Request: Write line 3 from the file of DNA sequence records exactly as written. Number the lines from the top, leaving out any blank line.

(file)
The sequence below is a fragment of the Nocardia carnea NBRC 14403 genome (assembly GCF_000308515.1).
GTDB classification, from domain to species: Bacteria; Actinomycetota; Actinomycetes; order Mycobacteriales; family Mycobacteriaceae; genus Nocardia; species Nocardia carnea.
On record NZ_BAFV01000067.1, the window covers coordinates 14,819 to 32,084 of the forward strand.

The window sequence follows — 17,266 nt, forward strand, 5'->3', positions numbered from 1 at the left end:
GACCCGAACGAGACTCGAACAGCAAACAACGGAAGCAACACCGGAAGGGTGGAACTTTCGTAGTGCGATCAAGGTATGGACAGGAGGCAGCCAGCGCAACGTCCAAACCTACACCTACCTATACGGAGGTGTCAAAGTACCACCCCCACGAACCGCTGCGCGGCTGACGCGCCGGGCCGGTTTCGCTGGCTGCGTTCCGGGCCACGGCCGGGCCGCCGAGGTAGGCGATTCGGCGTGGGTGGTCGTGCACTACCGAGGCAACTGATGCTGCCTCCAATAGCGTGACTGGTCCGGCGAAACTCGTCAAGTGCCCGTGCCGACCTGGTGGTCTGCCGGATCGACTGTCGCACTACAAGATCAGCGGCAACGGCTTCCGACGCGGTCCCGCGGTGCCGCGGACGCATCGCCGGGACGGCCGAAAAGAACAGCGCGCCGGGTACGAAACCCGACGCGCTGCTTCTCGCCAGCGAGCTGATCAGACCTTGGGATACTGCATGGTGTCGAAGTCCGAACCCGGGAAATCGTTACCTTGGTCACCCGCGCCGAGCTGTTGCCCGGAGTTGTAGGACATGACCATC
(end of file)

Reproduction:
On record NZ_BAFV01000067.1, the window covers coordinates 14,819 to 32,084 of the forward strand.